Access to information (ATI) rights are only meaningful if they are both enforceable and enforced. What are the different enforcement models for ATI laws, and what determines success? This World Bank paper draws on case studies to consider the three main ATI enforcement models: (1) judicial proceedings; (2) an information commission(er) or appeals tribunal with the power to issue binding orders; and (3) an information commissioner or ombudsman with the power to make recommendations. While there is no ‘one size fits all’ system, principles of independence, accessibility, affordability, timeliness and specialisation are paramount.
The establishment of an information regime involves four phases: passage of the law, implementation, use, and enforcement. Though the passage of the law may receive the most consideration, and implementation provides the greatest challenge for government, it is perhaps the enforcement phase that is the most critical for the ultimate success of the right of access to information. If there is a widespread belief that the law will not be enforced, this right to information becomes meaningless.
Enforcement of the law or regulation governing access to information involves resolving disputes. It includes receiving appeals when the requester is denied all or partial access or when there is a disagreement over cost, investigating the complaints, and issuing a finding. In some cases enforcement also may include mediation.
Emerging international standards for ATI legislation, coupled with the influence of coordinated civil society campaigns, create pressure for countries to select the second, ‘order power’, model. Each model has advantages and disadvantages, however:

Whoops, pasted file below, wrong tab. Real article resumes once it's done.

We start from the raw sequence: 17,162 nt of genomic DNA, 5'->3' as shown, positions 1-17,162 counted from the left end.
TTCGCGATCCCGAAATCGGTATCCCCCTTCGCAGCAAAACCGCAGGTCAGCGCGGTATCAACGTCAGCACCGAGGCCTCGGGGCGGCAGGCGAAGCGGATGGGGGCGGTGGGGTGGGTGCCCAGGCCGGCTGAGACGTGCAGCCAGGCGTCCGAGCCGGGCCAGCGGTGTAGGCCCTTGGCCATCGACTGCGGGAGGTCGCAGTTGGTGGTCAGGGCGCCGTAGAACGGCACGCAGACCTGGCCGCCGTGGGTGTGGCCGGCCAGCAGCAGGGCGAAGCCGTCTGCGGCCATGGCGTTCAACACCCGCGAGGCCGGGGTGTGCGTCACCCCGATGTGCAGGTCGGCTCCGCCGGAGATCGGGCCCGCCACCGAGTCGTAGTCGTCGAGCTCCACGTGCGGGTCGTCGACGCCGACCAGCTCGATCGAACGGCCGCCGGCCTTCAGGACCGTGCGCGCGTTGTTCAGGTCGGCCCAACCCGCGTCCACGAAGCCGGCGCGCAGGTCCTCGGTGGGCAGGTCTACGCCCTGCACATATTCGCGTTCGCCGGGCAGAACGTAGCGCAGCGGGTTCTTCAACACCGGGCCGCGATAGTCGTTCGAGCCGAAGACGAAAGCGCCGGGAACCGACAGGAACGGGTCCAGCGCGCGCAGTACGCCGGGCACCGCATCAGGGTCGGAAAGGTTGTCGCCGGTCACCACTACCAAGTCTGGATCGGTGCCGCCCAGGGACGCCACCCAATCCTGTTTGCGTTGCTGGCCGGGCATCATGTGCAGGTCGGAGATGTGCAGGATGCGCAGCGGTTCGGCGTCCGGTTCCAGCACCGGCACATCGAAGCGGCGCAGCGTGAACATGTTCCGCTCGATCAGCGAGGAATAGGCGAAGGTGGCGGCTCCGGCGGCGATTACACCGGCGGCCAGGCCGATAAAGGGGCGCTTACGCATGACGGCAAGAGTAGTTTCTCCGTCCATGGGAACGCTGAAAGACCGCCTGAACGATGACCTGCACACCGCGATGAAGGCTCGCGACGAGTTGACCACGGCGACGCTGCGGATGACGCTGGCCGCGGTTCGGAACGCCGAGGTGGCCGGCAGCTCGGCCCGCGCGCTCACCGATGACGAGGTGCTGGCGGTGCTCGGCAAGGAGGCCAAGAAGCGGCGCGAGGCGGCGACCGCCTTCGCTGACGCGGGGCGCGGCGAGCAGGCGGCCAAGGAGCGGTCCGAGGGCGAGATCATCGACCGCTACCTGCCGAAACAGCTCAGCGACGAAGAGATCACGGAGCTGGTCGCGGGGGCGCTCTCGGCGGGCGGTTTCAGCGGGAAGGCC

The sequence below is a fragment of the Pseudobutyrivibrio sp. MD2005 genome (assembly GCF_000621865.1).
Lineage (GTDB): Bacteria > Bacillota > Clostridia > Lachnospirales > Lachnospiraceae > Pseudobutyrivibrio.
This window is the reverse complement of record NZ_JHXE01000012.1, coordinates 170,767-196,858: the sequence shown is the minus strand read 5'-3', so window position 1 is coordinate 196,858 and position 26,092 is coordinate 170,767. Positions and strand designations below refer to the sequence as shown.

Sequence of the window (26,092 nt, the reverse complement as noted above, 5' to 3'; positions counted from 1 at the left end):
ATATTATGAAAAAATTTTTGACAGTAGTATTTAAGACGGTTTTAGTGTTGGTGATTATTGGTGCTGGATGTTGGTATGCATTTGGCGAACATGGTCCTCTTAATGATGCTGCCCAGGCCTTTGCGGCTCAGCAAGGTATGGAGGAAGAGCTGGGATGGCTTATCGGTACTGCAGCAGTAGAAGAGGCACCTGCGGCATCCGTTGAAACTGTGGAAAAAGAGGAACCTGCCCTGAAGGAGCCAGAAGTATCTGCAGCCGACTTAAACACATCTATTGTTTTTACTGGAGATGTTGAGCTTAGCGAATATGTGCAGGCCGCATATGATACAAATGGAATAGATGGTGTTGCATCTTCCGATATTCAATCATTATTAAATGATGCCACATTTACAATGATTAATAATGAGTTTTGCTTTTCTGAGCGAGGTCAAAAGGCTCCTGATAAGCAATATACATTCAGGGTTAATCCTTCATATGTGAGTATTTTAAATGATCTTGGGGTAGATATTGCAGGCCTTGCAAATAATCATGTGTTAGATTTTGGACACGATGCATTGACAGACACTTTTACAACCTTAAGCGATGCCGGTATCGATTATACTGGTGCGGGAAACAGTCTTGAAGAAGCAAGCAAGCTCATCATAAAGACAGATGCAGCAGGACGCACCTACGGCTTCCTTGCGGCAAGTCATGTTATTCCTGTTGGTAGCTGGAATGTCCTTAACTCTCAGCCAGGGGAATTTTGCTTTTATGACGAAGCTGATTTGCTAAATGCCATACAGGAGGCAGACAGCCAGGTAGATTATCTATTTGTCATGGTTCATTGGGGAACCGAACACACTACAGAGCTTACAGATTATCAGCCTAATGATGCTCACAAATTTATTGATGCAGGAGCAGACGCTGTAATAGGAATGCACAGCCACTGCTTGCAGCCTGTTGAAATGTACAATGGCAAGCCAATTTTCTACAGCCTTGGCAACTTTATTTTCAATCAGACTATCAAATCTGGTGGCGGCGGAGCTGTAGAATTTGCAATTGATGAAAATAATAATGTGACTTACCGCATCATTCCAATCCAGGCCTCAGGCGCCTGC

- Judicial proceedings: This model involves appeals against information request denials being reviewed by judges. Judges have wide-ranging investigation powers, but this system can be costly and lacking in accessibility.
- An information commission(er) or appeals tribunal with the power to issue binding orders: This offers the advantage of being relatively affordable and accessible, and able to create a body of precedent through written rulings. Potential disadvantages include: cost for the state; and detailed (and therefore slow) formal procedures.
- An information commissioner or ombudsman with the power to make recommendations: This model emphasises negotiation and is less adversarial, which can lead to greater compliance. It is also less formal (having more limited powers) and is the fastest and most accessible option for complainants. However, recommendations may carry less weight, and there may be no ability to initiate enquiries into systematic abuses.
In designing an enforcement system, decision-makers should consider the specific political, legal and bureaucratic contexts in which it must function. Key factors influencing the effectiveness any model are its real and perceived independence, and the extent of political will to ensure compliance.
- The way in which the commissioner is appointed (by executive order or by parliament) can affect the independence and legitimacy of the office. A selection viewed as partisan will erode public trust.
- Important considerations for continuing independence are: commissioners’ term limits and potential for dismissal, the branch of government to which they report and autonomy in budgeting.
- In deciding who should be appointed as commissioner, factors to consider include the person’s character, how they view their mandate, their reputation and their seniority.
- The commissioner’s ability to forge partnerships with civil society and the media may help protect the office’s independence. Positive working relationships with civil servants may promote compliance, but risk diminishing perceptions of independence.
- Resources (salaries and staffing) must be sufficient for effective performance so as to avoid delays.